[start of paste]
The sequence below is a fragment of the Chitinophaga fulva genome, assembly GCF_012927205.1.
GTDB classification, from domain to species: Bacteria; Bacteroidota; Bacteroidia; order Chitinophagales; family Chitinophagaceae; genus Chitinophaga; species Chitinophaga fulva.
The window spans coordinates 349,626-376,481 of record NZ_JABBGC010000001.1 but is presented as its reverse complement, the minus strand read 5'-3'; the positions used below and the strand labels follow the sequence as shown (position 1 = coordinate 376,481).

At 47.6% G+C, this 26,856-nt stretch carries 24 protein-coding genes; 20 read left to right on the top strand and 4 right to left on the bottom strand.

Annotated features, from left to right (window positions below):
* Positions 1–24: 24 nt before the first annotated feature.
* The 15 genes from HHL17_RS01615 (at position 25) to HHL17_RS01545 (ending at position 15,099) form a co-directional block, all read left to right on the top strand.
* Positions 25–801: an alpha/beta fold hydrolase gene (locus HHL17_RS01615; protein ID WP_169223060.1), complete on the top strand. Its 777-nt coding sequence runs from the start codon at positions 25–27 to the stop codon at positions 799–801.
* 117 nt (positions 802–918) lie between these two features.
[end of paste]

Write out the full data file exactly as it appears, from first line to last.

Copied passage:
The sequence below is a fragment of the Chitinophaga fulva genome, assembly GCF_012927205.1.
GTDB classification, from domain to species: Bacteria; Bacteroidota; Bacteroidia; order Chitinophagales; family Chitinophagaceae; genus Chitinophaga; species Chitinophaga fulva.
The window spans coordinates 349,626-376,481 of record NZ_JABBGC010000001.1 but is presented as its reverse complement, the minus strand read 5'-3'; the positions used below and the strand labels follow the sequence as shown (position 1 = coordinate 376,481).

At 47.6% G+C, this 26,856-nt stretch carries 24 protein-coding genes; 20 read left to right on the top strand and 4 right to left on the bottom strand.

Annotated features, from left to right (window positions below):
* Positions 1–24: 24 nt before the first annotated feature.
* The 15 genes from HHL17_RS01615 (at position 25) to HHL17_RS01545 (ending at position 15,099) form a co-directional block, all read left to right on the top strand.
* Positions 25–801: an alpha/beta fold hydrolase gene (locus HHL17_RS01615; protein ID WP_169223060.1), complete on the top strand. Its 777-nt coding sequence runs from the start codon at positions 25–27 to the stop codon at positions 799–801.
* 117 nt (positions 802–918) lie between these two features.